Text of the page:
An Overland Park-based online payday lending operation accused of deceiving borrowers by charging inflated fees has agreed to pay federal regulators $21 million, the largest such settlement ever.
Most of the record payout will be returned to borrowers as refunds. AMG Services Inc. of Overland Park and its partner company, MNE Services of Miami, Okla., also will forgive $285 million in unpaid fines and loans still owed by customers, according to the settlement announced Friday by the Federal Trade Commission.
“The settlement requires these companies to turn over millions of dollars that they took from financially distressed consumers, and waive hundreds of millions in other charges,” Jessica Rich, director of the FTC’s Bureau of Consumer Protection, said in a prepared statement.
“It should be self-evident,” Rich said, “that payday lenders may not describe their loans as having a certain cost and then turn around and charge consumers substantially more.”
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Unexpected fees and higher-than-advertised interest rates often left customers with debts that more than tripled the amounts they had originally borrowed, the FTC alleged in court documents.
The settlement includes no admission of guilt by the companies. Efforts to reach a company attorney late Friday were unsuccessful.
In legal filings, AMG had argued that its affiliation with American Indian tribes should make the company immune to legal action.
It said the tribes’ sovereign status meant they weren’t subject to state or federal laws. A federal magistrate judge disagreed, ruling in 2013 that the lenders had to obey federal consumer protection statutes, even if they were affiliated with tribes. A U.S. District Court judge upheld that ruling last year.
AMG claimed to be owned by the Miami and Modoc tribes of Oklahoma and the Santee Sioux of Nebraska. But the tribes reportedly received only 1 to 2 percent of the revenue from each loan.
The real beneficiary allegedly was race car driver Scott Tucker, who used $40 million collected from borrowers to sponsor his racing team, according to a 2012 complaint filed by the FTC. Tucker has not settled the FTC charges against him. His case is pending before a federal judge in Nevada.
Lawyers for Tucker have previously said the business practices of the tribes were “fully compliant with federal law” and they would contest the allegations.
A growing number of payday lenders have migrated from storefronts to the Internet in recent years in a bid to sidestep state laws designed to curb predatory loans. Some companies exploit ties with tribes to avoid federal regulation, consumer advocates say.
Friday’s record payday loan settlement is significant because it shows that tribal immunity is not working as a business model for payday lenders, said Ed Mierzwinski, consumer program director of the consumer advocacy group U.S. PIRG.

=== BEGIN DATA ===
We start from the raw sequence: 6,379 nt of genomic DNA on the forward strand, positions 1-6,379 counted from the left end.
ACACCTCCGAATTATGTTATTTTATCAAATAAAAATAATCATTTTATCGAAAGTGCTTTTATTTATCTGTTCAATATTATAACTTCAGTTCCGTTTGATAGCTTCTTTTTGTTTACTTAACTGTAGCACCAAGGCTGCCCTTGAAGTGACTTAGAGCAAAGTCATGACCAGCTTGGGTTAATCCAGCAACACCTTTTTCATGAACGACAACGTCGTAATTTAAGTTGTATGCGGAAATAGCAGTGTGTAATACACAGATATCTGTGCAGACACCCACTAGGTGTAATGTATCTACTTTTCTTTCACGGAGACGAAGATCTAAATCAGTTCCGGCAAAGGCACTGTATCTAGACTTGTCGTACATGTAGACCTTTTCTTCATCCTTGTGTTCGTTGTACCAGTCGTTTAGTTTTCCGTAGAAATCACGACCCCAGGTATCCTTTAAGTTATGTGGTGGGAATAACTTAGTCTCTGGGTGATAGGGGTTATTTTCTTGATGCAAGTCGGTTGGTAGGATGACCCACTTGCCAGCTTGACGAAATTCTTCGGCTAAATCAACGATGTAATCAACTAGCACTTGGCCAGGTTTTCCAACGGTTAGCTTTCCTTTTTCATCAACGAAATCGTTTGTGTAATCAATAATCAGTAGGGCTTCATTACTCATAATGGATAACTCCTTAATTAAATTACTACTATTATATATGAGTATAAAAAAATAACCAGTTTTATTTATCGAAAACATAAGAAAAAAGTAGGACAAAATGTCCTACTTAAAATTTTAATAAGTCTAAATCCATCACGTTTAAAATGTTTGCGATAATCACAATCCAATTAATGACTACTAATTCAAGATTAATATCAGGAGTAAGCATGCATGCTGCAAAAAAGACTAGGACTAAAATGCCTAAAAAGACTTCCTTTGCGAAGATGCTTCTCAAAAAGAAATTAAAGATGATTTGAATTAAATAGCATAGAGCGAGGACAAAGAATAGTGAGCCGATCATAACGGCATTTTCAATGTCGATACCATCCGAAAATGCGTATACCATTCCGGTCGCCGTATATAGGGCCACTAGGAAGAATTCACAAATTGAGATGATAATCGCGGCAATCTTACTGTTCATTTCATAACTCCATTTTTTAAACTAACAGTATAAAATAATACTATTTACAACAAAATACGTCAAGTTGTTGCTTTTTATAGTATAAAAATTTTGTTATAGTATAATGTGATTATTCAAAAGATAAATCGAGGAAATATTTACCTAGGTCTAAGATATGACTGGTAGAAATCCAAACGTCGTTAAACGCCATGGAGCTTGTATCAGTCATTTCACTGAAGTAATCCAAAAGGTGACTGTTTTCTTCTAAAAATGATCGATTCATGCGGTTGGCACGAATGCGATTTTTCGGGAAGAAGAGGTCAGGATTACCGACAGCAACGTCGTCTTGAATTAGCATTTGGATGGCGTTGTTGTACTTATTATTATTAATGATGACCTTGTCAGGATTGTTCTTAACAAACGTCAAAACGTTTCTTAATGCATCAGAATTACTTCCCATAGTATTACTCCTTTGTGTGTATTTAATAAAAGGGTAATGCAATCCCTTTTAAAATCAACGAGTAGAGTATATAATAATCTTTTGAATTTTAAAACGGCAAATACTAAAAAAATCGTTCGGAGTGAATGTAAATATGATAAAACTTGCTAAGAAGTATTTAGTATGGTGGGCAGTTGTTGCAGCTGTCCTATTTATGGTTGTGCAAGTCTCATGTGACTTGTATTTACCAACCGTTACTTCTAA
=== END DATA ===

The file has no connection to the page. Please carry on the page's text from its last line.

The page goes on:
“Online payday lenders have tremendous power to reach into consumer bank accounts illegally and take excess fees,” Mierzwinski said. “Fortunately, FTC and the courts rejected this one’s claims of tribal immunity from the law.”
Law enforcement officials across the country have received more than 7,500 consumer complaints about the firms in Friday’s settlement, according to the FTC.
The FTC said the two companies are both part of the same lending operation. The agency said AMG serviced cash advance payday loans offered by MNE on websites using the trade names Ameriloan, United Cash Loans, US Fast Cash, Advantage Cash Services, and Star Cash Processing.
The websites advertised a one-time finance fee and promised that customers could get loans “even with bad credit, slow credit or no credit.”
But the FTC says borrowers were misled about the real annual percentage rate of the loans and didn’t realize they would be charged additional finance fees every time the companies made withdrawals from their bank accounts.
Contracts with borrowers indicated that a $300 loan would cost $390 to repay, for example, when it really cost $975, according to the FTC.
The agency also alleges that the companies illegally made pre-authorized withdrawals from customers’ bank accounts as a condition of credit.
The Community Financial Services Association of America, a trade group for the payday lending industry, issued a statement Friday that distanced the group from the two companies involved in the settlement and expressed support for the FTC’s actions.
“These unscrupulous practices are not representative of the entire payday lending industry nor the online sector of it, and they harm the reputations of (association) members who uphold the highest lending standards in the industry,” the statement said. “More importantly, these bad actors create an even more confusing environment for consumers, making them more susceptible to fraud and abuse.”
AMG previously had reached a partial settlement with the FTC in 2013 over allegations that the company had illegally threatened borrowers with arrest and lawsuits. That settlement prohibited AMG from using such tactics to collect debts.